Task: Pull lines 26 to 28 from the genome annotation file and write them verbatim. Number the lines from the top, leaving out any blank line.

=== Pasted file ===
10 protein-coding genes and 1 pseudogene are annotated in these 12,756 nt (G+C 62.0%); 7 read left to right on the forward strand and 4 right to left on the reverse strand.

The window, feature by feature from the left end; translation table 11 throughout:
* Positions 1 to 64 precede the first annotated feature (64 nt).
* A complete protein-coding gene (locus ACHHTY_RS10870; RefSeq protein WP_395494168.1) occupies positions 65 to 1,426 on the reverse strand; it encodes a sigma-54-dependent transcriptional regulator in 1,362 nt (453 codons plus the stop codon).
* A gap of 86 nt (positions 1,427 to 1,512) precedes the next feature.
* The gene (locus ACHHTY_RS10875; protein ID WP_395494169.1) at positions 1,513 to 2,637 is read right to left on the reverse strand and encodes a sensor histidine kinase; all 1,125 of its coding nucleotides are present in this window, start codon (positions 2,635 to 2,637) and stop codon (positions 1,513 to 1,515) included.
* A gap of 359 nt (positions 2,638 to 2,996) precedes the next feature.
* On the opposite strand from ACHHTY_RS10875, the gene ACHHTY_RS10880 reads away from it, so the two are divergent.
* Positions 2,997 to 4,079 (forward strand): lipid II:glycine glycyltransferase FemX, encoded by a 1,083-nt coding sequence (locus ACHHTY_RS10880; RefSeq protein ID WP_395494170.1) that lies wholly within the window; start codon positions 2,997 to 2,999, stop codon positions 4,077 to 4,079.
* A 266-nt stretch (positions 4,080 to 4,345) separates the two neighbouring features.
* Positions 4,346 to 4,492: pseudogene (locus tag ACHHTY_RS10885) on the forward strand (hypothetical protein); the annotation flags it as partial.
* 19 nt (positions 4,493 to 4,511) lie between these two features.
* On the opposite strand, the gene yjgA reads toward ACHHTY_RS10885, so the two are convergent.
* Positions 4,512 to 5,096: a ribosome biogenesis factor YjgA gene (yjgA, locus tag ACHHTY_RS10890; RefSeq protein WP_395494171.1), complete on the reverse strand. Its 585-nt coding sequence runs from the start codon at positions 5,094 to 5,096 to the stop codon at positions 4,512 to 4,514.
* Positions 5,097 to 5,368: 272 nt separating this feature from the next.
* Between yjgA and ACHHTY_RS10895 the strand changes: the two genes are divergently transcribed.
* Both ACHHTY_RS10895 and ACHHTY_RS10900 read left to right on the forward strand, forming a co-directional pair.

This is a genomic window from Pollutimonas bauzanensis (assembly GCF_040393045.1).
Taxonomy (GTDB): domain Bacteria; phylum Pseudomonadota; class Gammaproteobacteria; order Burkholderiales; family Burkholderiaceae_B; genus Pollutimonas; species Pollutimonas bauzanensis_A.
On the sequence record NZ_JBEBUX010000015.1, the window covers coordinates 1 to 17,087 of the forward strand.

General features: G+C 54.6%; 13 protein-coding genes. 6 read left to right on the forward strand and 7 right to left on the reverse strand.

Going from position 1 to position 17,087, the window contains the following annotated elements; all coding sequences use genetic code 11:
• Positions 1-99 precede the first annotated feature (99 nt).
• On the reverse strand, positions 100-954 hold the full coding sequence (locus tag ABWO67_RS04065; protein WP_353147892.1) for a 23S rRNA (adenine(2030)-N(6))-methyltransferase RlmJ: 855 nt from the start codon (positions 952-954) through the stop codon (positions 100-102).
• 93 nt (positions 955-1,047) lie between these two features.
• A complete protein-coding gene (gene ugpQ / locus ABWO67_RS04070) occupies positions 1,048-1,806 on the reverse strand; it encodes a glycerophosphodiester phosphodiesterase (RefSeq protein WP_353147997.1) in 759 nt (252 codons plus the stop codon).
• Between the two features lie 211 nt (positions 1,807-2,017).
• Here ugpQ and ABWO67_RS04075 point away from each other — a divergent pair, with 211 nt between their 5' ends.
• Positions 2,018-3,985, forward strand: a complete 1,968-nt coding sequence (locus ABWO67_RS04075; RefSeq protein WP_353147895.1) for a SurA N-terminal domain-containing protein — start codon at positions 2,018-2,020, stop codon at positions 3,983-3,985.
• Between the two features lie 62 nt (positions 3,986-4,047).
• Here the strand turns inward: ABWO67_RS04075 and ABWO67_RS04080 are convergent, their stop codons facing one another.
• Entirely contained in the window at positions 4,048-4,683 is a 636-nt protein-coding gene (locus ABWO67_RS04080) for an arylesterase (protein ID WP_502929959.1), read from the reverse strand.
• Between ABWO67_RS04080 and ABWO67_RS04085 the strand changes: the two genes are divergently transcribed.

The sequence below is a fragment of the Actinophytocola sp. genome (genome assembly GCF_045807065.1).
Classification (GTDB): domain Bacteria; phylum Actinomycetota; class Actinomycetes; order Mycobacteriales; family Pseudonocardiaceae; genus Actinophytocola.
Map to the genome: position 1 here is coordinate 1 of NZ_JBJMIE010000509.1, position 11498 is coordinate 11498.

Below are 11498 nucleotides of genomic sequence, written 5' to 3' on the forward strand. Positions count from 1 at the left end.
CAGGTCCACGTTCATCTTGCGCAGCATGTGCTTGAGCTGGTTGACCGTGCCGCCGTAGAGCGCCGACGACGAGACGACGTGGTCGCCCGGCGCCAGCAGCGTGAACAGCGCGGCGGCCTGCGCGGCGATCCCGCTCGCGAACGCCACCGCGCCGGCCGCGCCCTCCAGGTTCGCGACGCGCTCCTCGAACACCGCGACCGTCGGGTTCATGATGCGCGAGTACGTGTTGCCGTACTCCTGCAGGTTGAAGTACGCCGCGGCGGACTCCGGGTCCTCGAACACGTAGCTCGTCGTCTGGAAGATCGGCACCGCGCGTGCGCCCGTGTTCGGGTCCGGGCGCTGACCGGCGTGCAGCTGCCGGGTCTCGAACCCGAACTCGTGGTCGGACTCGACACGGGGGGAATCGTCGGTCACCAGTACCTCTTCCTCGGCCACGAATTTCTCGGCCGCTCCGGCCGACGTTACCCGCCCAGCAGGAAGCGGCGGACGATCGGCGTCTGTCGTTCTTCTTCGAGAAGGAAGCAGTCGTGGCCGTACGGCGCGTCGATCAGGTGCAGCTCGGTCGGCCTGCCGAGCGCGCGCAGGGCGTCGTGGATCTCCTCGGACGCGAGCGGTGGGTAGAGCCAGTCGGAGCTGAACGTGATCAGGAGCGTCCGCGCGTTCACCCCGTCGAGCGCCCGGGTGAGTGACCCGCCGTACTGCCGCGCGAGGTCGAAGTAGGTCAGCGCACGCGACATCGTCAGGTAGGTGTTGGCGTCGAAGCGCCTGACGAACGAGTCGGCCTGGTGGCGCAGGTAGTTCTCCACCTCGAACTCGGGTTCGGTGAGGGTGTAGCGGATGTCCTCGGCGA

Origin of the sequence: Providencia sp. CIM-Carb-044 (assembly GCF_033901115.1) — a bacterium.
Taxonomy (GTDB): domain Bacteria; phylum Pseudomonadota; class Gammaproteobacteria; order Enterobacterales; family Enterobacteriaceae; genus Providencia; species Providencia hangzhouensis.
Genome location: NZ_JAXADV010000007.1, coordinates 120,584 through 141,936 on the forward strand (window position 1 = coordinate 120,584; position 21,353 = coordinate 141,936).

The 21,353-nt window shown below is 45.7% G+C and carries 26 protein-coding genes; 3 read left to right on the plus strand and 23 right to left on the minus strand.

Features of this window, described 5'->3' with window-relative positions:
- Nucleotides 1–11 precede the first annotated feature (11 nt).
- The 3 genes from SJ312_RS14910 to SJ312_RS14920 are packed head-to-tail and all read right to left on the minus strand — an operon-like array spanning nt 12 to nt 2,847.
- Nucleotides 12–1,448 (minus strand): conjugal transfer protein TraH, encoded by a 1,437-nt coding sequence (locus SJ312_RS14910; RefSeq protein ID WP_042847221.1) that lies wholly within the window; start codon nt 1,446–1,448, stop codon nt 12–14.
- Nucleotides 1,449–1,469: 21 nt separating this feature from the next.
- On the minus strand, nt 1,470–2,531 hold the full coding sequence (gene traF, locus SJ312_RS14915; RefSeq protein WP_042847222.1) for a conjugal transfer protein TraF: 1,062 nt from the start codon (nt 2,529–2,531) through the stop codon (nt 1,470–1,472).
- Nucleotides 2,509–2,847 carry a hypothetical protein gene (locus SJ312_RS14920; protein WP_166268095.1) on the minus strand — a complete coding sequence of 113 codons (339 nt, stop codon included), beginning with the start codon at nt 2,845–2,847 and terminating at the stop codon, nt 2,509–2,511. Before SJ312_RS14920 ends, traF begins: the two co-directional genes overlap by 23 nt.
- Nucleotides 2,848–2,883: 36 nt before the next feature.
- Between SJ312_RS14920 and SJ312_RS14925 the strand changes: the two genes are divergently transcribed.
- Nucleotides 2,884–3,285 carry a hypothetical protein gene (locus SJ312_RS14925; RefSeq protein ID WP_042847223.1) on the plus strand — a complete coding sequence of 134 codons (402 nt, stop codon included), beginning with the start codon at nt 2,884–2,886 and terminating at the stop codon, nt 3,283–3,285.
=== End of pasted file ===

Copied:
• A complete protein-coding gene (gene ugpQ / locus ABWO67_RS04070) occupies positions 1,048-1,806 on the reverse strand; it encodes a glycerophosphodiester phosphodiesterase (RefSeq protein WP_353147997.1) in 759 nt (252 codons plus the stop codon).
• Between the two features lie 211 nt (positions 1,807-2,017).
• Here ugpQ and ABWO67_RS04075 point away from each other — a divergent pair, with 211 nt between their 5' ends.